If your client answers yes to one or more of these questions, he or she will perceive gaining some value-added information from the profile. The more yes answers your client gives to these questions, the more motivated he or she will be to take the profile.

There are three categories of scores clients can receive on each of the ten psychological money skills. A high score means that a client has Prosperity Thinking on that skill. Prosperity Thinking is when his or her thoughts, feelings and attitudes are aligned with realistic levels of abundance, confidence or gain. Prosperity Thinking is linked to financial success, rational behavior and peace of mind. A low score means a client has Poverty Thinking, which is when his or her thoughts, feelings and attitudes are aligned with scarcity, fear or loss. Poverty Thinking is associated with financial disappointment, irrational behavior and stress. A midrange score is when a client has a combination of Prosperity Thinking and Poverty Thinking and relates to a mixed level of financial success, rational behavior and peace of mind.

Starting the Process

At my first meeting with Chuck, I found him be a very intelligent 58-year-old man who had given much thought to his circumstances. He articulated his thoughts openly and was seemingly honest with me. He had given thought to the fact that he is dependent upon the income that he will receive from his future wife’s inheritance. He indicated that as long as they do not invade the principal of her inheritance, he could accept her income—as if she had earned her income at a job not unlike any other couple.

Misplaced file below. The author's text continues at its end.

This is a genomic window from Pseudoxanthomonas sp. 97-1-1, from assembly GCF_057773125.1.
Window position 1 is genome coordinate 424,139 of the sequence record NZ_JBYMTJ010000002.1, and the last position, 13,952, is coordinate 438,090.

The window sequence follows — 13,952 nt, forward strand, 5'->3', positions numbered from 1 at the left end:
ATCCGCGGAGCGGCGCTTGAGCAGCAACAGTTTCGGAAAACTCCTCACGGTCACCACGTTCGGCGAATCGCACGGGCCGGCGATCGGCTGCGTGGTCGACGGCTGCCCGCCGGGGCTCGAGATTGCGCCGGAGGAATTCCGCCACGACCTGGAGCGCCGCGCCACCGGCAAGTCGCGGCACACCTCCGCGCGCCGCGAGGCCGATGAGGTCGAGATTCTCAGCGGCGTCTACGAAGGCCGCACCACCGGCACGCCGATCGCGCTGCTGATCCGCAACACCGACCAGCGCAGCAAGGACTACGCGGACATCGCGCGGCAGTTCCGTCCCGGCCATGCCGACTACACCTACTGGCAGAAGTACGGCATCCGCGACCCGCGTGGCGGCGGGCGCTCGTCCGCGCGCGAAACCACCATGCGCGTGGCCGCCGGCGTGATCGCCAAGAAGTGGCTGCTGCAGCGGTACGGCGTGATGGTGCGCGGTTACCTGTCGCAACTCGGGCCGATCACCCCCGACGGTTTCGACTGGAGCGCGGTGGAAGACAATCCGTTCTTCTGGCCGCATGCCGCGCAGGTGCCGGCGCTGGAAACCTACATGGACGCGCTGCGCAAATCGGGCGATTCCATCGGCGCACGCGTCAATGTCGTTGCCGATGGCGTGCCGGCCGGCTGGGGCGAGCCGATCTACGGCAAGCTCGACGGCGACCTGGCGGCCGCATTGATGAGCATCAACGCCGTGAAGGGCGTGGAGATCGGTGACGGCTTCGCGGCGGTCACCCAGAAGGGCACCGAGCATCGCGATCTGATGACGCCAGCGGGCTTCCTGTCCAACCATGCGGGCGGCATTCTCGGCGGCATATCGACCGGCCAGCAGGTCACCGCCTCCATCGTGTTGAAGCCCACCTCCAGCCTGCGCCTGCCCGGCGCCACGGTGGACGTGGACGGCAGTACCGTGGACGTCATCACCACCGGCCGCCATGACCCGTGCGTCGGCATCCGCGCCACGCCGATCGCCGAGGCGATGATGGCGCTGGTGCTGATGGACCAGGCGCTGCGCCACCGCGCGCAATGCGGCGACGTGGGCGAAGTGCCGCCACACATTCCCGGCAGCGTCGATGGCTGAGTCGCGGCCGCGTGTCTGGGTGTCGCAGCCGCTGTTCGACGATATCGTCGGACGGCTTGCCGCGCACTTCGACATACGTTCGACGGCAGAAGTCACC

He also admitted that his first three marriages were not very responsible with regard to their money management concerns. He did not elaborate except to say he has always accepted that his debts were his responsibility. When asked how these debts were accumulated, he indicated that he had never denied his children their needs or wants, and always felt he could repay the debts after his children were on their own. His children are now on their own. He also was very clear that although the current budget projections include the payment of his debts, his intent is to repay Laura as soon as possible, including any debt she has paid on his behalf. The debt is acknowledged in the prenuptial agreement.

In the process of explaining the use of the money profile and working with Dr. Gottfurcht, I gave them Dr. Gottfurcht’s word association quiz, asking them to free- associate to the word “money” five times. Chuck’s responses were security, fun, help, equity and charity. Laura’s responses were fear, fun, cars, green and food. When I asked her why she responded with the word “fear,” she was uncertain. Chuck seemed to help her articulate her answer to be “her fear that the money could interfere with their relationship.” (I wondered later if her fear may have something to do with the grieving process at the loss of her father or because of the failed businesses.) We did not discuss Chuck’s responses much, except that he noted that they paralleled Mazlow’s hierarchy of needs theory.

After the interview, I realized that he seemed to be a real optimist who tended to let things take care of themselves, never mind the debt accumulations. His risk in this relationship is giving up his job and career path at his age.

I sent this couple home to complete their profiles. Later, we all met with Dr. Gottfurcht via telephone conference call; what follows is Dr. Gottfurcht’s summary of the most significant concerns in his assessment.

Assessing Laura and Chuck

Laura and Chuck were stimulated by hearing definitions of the ten core money skills, by learning their strengths and weaknesses, and by receiving exercises designed to overcome their Poverty Thinking. Also, they appreciated learning they had been experiencing the concept of wealth with some negativity rather than more positively as they had wanted.